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Archive for the ‘General News’ Category

Yes, I keep writing these recaps. Here’s the latest.

Week 6

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We really don’t like our banks do we. We complain about the big four banks raising interest rates, not for once considering that banks are a privately run business whose sole function is to make money, even though small business owners complain when governments make laws and regulations which don’t allow them to sack anyone for any reason at any time, even though those same small business owners complain about the big banks usurious practices and want the government to make rules and regulations about how banks run their businesses, at the same time as complaining about how government passes laws and regulations that forces them to do more paperwork so that their employees are protected should some horrific accident befall them, while concurrently complaining about the anti-competitive nature of service stations and price-fixing, all the while complaining about the prohibitive costs of insurance and if you don’t like it why don’t you go to the USA where you can guarantee that soon enough you won’t have a functioning government at all and see how you like that you MORON!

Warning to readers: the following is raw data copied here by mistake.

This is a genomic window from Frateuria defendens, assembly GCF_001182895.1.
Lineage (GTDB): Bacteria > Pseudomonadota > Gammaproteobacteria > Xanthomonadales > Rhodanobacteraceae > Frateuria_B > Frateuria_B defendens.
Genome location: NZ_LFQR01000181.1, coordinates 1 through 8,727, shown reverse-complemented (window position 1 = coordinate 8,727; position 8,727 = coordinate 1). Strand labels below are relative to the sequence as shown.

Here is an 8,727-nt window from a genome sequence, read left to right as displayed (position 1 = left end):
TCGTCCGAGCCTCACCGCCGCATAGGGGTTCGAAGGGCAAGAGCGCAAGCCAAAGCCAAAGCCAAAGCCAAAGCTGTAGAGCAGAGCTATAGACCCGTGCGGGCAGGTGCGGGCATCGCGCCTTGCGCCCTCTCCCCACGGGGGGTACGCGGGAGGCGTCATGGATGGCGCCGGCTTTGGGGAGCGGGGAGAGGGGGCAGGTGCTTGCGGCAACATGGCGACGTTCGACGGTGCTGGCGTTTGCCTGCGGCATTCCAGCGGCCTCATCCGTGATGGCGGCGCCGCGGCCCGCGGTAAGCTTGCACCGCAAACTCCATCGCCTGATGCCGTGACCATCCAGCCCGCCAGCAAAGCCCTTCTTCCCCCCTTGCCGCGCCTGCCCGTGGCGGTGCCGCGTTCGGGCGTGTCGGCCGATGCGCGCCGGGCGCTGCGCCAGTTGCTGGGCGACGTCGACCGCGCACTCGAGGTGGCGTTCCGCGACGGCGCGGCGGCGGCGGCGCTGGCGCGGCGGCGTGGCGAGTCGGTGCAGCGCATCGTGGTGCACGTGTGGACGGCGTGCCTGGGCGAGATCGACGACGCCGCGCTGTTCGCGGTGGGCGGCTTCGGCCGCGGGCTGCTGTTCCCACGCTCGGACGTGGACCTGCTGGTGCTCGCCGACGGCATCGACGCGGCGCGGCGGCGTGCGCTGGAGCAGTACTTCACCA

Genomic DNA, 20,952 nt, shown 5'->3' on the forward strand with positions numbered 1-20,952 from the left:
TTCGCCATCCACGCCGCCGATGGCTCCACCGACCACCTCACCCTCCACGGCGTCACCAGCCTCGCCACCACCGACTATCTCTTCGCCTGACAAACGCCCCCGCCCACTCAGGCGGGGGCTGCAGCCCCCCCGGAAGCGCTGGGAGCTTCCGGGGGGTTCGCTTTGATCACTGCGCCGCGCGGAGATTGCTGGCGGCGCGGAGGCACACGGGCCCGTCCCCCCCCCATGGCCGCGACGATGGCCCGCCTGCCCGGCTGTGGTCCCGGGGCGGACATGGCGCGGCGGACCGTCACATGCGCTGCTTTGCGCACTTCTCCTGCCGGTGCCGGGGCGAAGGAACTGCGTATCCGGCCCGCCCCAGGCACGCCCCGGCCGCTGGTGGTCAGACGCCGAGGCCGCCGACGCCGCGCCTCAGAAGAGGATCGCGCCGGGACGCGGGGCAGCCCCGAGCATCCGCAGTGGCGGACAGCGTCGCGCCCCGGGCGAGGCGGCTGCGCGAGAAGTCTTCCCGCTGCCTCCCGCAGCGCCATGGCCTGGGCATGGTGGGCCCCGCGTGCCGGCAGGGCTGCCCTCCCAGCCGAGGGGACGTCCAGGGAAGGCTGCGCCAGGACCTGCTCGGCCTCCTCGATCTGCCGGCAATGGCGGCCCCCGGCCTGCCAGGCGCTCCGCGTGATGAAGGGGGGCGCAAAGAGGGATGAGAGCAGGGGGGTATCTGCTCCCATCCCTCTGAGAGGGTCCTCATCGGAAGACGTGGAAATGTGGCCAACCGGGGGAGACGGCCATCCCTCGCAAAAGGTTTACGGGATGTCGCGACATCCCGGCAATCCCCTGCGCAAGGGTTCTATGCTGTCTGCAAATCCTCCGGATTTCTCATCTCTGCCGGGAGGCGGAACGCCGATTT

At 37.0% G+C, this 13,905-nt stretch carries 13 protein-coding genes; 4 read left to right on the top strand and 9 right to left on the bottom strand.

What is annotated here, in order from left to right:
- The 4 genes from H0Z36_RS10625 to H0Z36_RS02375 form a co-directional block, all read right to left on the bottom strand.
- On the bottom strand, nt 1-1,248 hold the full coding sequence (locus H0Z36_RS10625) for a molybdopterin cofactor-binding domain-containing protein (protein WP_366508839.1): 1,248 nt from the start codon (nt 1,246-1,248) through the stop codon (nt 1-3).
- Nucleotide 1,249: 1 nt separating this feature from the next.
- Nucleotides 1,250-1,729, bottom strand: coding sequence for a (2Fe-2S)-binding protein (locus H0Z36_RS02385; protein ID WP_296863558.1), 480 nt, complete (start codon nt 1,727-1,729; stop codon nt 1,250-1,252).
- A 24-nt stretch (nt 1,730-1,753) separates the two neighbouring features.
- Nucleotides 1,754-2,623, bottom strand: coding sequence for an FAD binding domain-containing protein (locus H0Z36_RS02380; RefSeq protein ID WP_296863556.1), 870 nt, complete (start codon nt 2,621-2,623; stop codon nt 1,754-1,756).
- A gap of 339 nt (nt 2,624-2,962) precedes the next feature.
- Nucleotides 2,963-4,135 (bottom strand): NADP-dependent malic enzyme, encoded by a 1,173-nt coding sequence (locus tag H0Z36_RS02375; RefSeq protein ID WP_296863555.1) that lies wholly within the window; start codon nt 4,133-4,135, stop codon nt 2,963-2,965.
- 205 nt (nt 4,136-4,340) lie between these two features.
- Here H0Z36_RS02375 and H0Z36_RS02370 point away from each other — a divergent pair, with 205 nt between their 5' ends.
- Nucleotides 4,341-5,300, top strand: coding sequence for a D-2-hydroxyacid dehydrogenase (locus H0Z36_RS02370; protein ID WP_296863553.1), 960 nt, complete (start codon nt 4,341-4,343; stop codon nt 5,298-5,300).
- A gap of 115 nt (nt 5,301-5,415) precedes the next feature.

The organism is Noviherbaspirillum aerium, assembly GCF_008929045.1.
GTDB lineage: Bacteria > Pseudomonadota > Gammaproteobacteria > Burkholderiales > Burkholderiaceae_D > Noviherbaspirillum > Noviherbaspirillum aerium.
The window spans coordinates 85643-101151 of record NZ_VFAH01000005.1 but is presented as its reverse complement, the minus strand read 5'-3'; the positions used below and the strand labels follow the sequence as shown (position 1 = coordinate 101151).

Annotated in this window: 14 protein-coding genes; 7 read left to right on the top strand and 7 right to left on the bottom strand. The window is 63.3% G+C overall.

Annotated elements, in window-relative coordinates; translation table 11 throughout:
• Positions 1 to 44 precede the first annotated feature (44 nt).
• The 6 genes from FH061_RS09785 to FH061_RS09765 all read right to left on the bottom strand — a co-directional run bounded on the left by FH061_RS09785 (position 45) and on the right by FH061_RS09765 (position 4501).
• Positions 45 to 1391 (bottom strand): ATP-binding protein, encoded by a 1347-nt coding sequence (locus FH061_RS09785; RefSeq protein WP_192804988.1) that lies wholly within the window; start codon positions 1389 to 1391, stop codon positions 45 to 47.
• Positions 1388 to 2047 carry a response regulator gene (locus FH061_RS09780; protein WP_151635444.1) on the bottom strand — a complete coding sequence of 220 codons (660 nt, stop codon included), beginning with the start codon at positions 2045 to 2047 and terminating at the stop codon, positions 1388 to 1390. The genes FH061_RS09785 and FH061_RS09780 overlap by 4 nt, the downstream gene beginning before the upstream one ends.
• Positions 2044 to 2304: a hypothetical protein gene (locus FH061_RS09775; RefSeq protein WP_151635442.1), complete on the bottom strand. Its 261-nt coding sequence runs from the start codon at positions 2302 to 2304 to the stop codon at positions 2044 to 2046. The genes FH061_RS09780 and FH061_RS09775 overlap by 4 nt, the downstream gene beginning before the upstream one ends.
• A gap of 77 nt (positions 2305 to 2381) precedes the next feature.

Sorry about that. Back to the issue at hand.

The big banks usurious practices have been in the news this week. Notwithstanding that they make record profits, they claim that the costs of financing their lending are ever rising and they have to put interest rates up by more than the amount that the RBA has raised the cash rate. On top of that, they engage in a form of price signaling by offering warnings that their costs of funding are rising and they are operating on a super tight margin. I guess the billion dollar profits must come as a surprise then.

This bank bashing has led to some arguing that what Australia needs is a Peoples Bank. Now, before you get excited about the prospect of a bank where you can deposit your excess people, or borrow some extra people for, I don’t know, the purpose of filling out those spare seats at your spotty son’s 21st birthday party, let me explain what a People’s Bank is. It is a bank owned by the people, for the people, which, supposedly in this situation, would offer basic deposit and lending needs to those who are sick of walking into one of the four big banks, bending over and saying “Here is my bottom, please insert yourself inside!”

Now, I am not going to preach to you about the evil deed of the greedy, blood sucking, corpse rogering, big four banks, nor the merits of breaking the monopoly and creating a real and viable alternative that would lend money based on fair and reasonable trading practices as well as offer a short-term layover option for Santa Claus during Christmas. No sir. I’m impartial.